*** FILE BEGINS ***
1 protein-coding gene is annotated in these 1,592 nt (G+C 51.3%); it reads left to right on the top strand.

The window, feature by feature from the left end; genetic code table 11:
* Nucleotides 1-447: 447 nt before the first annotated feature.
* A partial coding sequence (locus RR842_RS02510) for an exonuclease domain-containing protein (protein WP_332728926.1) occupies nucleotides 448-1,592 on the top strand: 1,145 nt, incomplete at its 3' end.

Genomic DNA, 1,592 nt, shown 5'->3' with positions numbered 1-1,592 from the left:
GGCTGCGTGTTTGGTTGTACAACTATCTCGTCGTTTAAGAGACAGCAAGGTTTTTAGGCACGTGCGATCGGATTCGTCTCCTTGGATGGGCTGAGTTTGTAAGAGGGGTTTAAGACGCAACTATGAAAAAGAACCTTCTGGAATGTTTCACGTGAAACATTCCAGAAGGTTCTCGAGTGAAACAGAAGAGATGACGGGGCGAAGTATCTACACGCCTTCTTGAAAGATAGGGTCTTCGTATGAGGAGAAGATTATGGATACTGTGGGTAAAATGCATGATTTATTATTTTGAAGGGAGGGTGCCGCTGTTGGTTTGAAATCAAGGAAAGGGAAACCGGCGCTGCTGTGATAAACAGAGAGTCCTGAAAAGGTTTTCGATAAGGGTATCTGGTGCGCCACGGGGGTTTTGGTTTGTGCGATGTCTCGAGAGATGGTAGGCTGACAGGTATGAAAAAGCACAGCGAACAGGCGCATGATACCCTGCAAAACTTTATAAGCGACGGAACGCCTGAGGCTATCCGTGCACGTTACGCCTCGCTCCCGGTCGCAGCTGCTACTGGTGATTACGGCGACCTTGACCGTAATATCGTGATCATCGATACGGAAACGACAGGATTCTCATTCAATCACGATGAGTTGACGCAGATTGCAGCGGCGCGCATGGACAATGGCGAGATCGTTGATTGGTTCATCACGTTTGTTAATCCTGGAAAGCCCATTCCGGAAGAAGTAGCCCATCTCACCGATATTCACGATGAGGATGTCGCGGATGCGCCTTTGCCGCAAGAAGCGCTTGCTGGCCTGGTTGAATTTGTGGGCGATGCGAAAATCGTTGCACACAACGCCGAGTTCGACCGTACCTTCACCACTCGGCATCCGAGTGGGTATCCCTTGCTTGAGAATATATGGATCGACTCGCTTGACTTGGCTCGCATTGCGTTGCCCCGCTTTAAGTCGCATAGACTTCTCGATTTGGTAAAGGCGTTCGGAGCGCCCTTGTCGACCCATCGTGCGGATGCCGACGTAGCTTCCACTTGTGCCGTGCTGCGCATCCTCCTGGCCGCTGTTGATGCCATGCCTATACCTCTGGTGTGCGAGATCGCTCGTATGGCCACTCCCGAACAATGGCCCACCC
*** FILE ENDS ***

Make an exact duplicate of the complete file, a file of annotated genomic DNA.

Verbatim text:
1 protein-coding gene is annotated in these 1,592 nt (G+C 51.3%); it reads left to right on the top strand.

The window, feature by feature from the left end; genetic code table 11:
* Nucleotides 1-447: 447 nt before the first annotated feature.
* A partial coding sequence (locus RR842_RS02510) for an exonuclease domain-containing protein (protein WP_332728926.1) occupies nucleotides 448-1,592 on the top strand: 1,145 nt, incomplete at its 3' end.

Genomic DNA, 1,592 nt, shown 5'->3' with positions numbered 1-1,592 from the left:
GGCTGCGTGTTTGGTTGTACAACTATCTCGTCGTTTAAGAGACAGCAAGGTTTTTAGGCACGTGCGATCGGATTCGTCTCCTTGGATGGGCTGAGTTTGTAAGAGGGGTTTAAGACGCAACTATGAAAAAGAACCTTCTGGAATGTTTCACGTGAAACATTCCAGAAGGTTCTCGAGTGAAACAGAAGAGATGACGGGGCGAAGTATCTACACGCCTTCTTGAAAGATAGGGTCTTCGTATGAGGAGAAGATTATGGATACTGTGGGTAAAATGCATGATTTATTATTTTGAAGGGAGGGTGCCGCTGTTGGTTTGAAATCAAGGAAAGGGAAACCGGCGCTGCTGTGATAAACAGAGAGTCCTGAAAAGGTTTTCGATAAGGGTATCTGGTGCGCCACGGGGGTTTTGGTTTGTGCGATGTCTCGAGAGATGGTAGGCTGACAGGTATGAAAAAGCACAGCGAACAGGCGCATGATACCCTGCAAAACTTTATAAGCGACGGAACGCCTGAGGCTATCCGTGCACGTTACGCCTCGCTCCCGGTCGCAGCTGCTACTGGTGATTACGGCGACCTTGACCGTAATATCGTGATCATCGATACGGAAACGACAGGATTCTCATTCAATCACGATGAGTTGACGCAGATTGCAGCGGCGCGCATGGACAATGGCGAGATCGTTGATTGGTTCATCACGTTTGTTAATCCTGGAAAGCCCATTCCGGAAGAAGTAGCCCATCTCACCGATATTCACGATGAGGATGTCGCGGATGCGCCTTTGCCGCAAGAAGCGCTTGCTGGCCTGGTTGAATTTGTGGGCGATGCGAAAATCGTTGCACACAACGCCGAGTTCGACCGTACCTTCACCACTCGGCATCCGAGTGGGTATCCCTTGCTTGAGAATATATGGATCGACTCGCTTGACTTGGCTCGCATTGCGTTGCCCCGCTTTAAGTCGCATAGACTTCTCGATTTGGTAAAGGCGTTCGGAGCGCCCTTGTCGACCCATCGTGCGGATGCCGACGTAGCTTCCACTTGTGCCGTGCTGCGCATCCTCCTGGCCGCTGTTGATGCCATGCCTATACCTCTGGTGTGCGAGATCGCTCGTATGGCCACTCCCGAACAATGGCCCACCC